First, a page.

On a less squeaky note, E3 2004 was also the start of a now familiar face: Reggie Fils-Aime, who introduced the beloved Nintendo DS and excited the crowds for a new Metroid game (and the wi -fi integrated).

2003: Half-Life 2 is demo

Gabe Newell announced Half-Life 2 at E3 in 2003 and showed it to the world. It looked as amazing as a year later. Half-Life 2 was slated for release in September, but had to be postponed to 2004. It also appeared at E3 that year.

The huge announcements of 2006 included the Nintendo Wii and the PS3, and now cult classics like Bioshock, Gears of War, Mass Effect and Assassin’s Creed. There was the highly anticipated Halo 3 trailer for the Xbox 360, which sold out the following year. Never forget that moment from Genji: Days of the Blade, the historically accurate giant enemy crabs, or CEO Kaz Hirai’s proclamation to death of “Ridge Racer!” during Sony presser.

The 2010s: clumsy and awkward

2010: Konami holds the best press conference ever

2010 started off strong with the sheer absurdity of Konami’s press conference, which nourished the soul of every memelord across the internet. Come on for the complete silence that comes with the sloppy intro, stay for the live luchadors and Naoki Maeda absolutely kills him during the Dance Masters demo.

2011: Mr. Caffeine has a bad time

Not content with leaving Jamie Kennedy’s memory unchallenged, Aaron “Mr. Caffeine” Priceman, the hype dude from Ubisoft, made the studio’s 2011 press conference nearly impossible to watch. Honestly, this is one of the most painful E3 events etched in our collective memories. “I’m not afraid of a few dick jokes, thank you” is one of the dozens of zingers who haven’t aged well (no more than that).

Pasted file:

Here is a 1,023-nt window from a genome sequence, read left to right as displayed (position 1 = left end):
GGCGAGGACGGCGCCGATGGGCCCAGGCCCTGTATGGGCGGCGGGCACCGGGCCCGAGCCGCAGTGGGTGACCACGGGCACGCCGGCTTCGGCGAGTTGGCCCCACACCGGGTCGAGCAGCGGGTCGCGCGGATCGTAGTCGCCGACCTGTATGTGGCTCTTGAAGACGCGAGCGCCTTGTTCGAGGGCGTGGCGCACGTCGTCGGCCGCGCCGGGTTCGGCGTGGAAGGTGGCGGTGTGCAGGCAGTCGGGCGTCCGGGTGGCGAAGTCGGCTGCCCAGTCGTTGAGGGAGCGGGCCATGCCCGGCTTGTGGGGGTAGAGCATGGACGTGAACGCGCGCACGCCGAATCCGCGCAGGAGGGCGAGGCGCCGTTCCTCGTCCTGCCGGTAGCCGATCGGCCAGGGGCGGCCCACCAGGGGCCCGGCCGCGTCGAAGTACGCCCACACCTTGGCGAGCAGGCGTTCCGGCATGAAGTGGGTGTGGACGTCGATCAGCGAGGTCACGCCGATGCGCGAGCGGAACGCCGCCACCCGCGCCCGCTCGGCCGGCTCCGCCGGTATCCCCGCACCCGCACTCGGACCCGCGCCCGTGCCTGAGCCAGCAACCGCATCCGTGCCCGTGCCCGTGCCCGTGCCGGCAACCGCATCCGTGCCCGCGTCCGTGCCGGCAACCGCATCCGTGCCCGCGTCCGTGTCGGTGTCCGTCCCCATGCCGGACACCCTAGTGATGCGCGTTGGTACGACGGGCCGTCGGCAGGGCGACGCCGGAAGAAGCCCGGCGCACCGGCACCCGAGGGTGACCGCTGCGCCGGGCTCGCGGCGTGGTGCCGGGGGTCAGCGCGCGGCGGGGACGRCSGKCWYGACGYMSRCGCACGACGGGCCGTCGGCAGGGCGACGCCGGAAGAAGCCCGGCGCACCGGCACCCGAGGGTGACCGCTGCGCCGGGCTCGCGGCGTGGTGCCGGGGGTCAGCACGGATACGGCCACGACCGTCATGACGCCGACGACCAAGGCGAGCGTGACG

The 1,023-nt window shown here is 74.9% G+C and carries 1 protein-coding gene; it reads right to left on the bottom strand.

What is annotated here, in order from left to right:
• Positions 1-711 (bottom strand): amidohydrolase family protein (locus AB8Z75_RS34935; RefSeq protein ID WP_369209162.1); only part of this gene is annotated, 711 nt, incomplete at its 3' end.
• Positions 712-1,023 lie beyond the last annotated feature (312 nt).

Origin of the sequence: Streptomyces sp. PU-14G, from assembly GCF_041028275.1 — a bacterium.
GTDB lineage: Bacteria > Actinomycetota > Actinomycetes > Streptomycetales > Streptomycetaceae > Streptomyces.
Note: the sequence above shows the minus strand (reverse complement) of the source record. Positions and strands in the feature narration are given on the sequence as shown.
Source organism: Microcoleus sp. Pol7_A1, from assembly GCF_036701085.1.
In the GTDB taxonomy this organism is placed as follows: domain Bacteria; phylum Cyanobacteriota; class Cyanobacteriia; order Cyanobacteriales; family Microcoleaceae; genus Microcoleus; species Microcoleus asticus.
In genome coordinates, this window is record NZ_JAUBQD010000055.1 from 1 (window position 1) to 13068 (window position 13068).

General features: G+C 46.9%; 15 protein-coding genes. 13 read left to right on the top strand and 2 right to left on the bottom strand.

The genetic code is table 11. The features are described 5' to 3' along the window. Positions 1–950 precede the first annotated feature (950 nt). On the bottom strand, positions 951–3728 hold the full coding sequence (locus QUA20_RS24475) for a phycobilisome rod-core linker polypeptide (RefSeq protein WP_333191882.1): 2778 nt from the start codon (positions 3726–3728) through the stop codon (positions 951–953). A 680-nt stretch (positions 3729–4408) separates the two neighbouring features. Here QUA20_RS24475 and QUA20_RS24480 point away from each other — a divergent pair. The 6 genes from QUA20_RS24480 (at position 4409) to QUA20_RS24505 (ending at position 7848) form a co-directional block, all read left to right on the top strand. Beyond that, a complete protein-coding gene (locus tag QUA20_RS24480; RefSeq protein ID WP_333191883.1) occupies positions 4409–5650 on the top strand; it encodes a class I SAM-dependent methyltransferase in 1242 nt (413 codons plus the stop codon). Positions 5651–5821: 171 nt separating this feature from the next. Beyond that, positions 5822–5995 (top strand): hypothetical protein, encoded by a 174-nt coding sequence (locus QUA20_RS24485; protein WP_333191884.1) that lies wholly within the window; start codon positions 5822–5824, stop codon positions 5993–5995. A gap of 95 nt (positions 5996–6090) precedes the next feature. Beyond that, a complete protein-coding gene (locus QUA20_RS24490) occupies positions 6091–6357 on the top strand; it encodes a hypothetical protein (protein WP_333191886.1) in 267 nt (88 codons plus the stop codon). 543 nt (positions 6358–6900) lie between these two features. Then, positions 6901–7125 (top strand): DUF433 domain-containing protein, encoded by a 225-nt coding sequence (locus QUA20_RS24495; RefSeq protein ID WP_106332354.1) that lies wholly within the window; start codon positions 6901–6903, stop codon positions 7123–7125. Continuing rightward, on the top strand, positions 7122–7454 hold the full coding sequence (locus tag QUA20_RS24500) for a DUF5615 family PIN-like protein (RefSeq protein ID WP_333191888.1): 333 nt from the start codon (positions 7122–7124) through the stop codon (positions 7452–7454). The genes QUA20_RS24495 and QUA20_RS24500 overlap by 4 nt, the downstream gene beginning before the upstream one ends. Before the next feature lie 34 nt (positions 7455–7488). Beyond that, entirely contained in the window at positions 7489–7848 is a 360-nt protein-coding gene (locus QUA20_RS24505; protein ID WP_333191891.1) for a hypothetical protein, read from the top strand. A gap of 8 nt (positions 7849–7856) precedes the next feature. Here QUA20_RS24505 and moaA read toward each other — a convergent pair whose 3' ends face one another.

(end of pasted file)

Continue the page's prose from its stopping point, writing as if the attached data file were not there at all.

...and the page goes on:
2012: Who remembers Wonderbook?

Flashing E3 moments and you’ll miss it: Sony tried to make Wonderbook, a sort of AR-powered spell book by JK Rowling. It was a total flop. In the shadow of the PlayStation 4, priced at $ 399, Microsoft’s 2013 presentation described the Xbox One as an over-designed entertainment device for a whopping $ 499 (boy, do we miss that price? it today). Remember when people got blown away by Bioware’s anthem at E3 2018? Yeah, so do we.

Towards the end of the decade, E3 became a noticeably smoother affair that some say marked the end of an era, and in 2017 it became open to the public. Gone are the days of camera blunders, live missteps, and technical mistakes – as of now, E3 was mostly made up of polished, pre-recorded segments. Most notably, 2019 was a shock to longtime mainstay Sony, who ditched E3 altogether and revealed PS5 news in an interview with Wired.

Gaming aside, E3 2019 was probably best defined by the massive data breach that compromised the data of more than 2,000 journalists, financial analysts, and Tencent staff. Ouch.

2020s: serious business

2020 was a year without E3 thanks to Covid-19. But 2021 is already a new world for gaming, as many people have adapted to a new social and cultural paradigm that revolves almost entirely around digital life. Gaming today is serious business, and E3 has adjusted accordingly, although some have questioned the continued need for E3 as we know it.

E3’s pivot to direct an all-digital show hasn’t been smooth. It’s now up against a lot of competing events, like Geoff Keighley’s Summer Game Fest, and it’s unclear what benefits the E3 host body ESA has to offer publishers or viewers that they don’t. can not get it independently.

The exhibition site for “participants” has been messed up. First, the virtual press portal only the pronouns “he / him” allowed. The friend search feature apparently allows you to see the personal information of other users. The portal’s impressions were so bad that it deserved this absolute roast from a review.

Honestly, there is nowhere to go except this year. Let the games begin.